Court: Agencies can be fined for violations of open-records law
The state Court of Appeals says government agencies can face fines of up to $100 a day for unreasonably withholding documents under New Mexico’s open-records law.
A victory for advocates of government transparency and those who say the law is central to the public’s right to know, the decision could give more muscle to the Inspection of Public Records Act after a 2015 state Supreme Court ruling that, according to some interpretations, rolled back essential penalties.
“It’s a significant ruling. It may be a landmark ruling just because it gives IPRA some teeth,” said New Mexico Foundation for Open Government Executive Director Melanie Majors, referring to the law by its acronym. “For some organizations, it may be a wake-up call that this is something they need to take seriously.”
The decision, years in the making, started with animal-rights advocate Marcy Britton sending a request for records to the New Mexico Attorney General’s Office in 2009 for files on an animal cruelty task force.
Several years later, Britton said the office had not turned over all the records she had requested. In turn, Britton sued.
A District Court found that the office of then-Attorney General Gary King failed to let Britton review about 350 records she was entitled to review under her request. The office never claimed the records were exempt from the open-records law.
But while the Inspection of Public Records Act says a court can impose fines of up to $100 a day on a government agency when it improperly denies a request for documents, a District Court said those penalties did not apply in Britton’s case.
Under the court’s interpretation, those penalties only apply when a government agency fails to respond to a request for records by deadlines set under the law. In Britton’s case, the Office of the Attorney General provided a response on time. The court’s decision effectively meant that a government agency could hold back public records and avoid any fines under the Inspection of Public Records Act as long as it provided a response to a request on time.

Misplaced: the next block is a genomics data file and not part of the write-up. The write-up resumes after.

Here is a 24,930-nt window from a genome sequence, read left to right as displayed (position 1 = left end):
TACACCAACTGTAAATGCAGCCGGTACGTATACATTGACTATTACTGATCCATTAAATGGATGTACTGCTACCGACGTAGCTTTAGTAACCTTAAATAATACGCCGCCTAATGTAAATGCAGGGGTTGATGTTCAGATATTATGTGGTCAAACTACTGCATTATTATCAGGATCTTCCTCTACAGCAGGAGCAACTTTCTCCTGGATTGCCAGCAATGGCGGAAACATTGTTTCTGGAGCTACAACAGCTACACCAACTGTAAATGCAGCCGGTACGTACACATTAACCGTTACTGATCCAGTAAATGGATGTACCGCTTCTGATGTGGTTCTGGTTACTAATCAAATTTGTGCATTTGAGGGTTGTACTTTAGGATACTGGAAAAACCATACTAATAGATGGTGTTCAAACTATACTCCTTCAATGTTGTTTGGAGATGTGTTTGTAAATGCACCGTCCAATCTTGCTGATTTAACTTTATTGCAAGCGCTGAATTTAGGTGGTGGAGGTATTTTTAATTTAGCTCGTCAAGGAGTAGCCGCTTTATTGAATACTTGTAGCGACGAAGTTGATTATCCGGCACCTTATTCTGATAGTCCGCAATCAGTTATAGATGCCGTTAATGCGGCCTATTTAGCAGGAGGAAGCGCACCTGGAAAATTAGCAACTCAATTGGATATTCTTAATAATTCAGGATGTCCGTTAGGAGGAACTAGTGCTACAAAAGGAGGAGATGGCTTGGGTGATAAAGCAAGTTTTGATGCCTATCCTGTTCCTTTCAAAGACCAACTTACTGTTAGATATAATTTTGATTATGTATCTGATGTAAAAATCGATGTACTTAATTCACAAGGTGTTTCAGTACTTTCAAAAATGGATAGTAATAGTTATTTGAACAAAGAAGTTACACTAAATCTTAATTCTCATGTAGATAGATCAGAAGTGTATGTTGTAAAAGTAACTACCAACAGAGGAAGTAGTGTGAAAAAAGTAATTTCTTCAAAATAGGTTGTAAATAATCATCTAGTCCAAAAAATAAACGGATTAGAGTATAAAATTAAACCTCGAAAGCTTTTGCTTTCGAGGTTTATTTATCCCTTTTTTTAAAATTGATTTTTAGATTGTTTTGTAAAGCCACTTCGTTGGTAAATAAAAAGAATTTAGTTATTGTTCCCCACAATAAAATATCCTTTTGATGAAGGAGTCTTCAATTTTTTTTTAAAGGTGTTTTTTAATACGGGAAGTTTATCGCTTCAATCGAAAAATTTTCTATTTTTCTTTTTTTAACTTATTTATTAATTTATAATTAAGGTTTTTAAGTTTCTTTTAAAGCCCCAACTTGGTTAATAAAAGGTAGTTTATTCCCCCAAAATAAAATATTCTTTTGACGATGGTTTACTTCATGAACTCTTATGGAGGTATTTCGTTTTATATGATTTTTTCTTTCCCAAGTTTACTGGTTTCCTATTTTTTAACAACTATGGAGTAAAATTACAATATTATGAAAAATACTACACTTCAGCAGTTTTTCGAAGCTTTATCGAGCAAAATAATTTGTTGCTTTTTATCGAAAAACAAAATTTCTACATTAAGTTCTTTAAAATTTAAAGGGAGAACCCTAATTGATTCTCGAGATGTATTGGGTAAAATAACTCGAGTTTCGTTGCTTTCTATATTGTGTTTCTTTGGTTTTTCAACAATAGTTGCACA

The state Supreme Court, in a March 2015 ruling in a case against former Attorney General King, ruled that a section of the Inspection of Public Records Act does not “permit punitive or statutory damages,” raising the prospect that people who sue public bodies over records violations would have to do more to prove actual financial damages over withheld records.
In a decision issued earlier this week, Court of Appeals Judge J. Miles Hanisee wrote that without the sort of fines Britton sought, “there exists no incentive for a public body to do anything more than provide a perfunctory ‘response’ to a request no matter how incomplete and inadequate.”
“Contrary to the district court’s and the [Attorney General’s] interpretation, such a ‘response’ is, in fact, not a response at all,” Hanisee wrote in a decision joined by Judge Julie Vargas. Judge Linda Vanzi agreed, writing her own concurrence.
The judges sent the case back to District Court to decide whether the Office of the Attorney General should pay a fine and if so, how much.
They noted that the District Court has broad leeway to decide on any fines.
It was not immediately clear whether the state would appeal the decision. A spokesman for Attorney General Hector Balderas said his office is reviewing all options.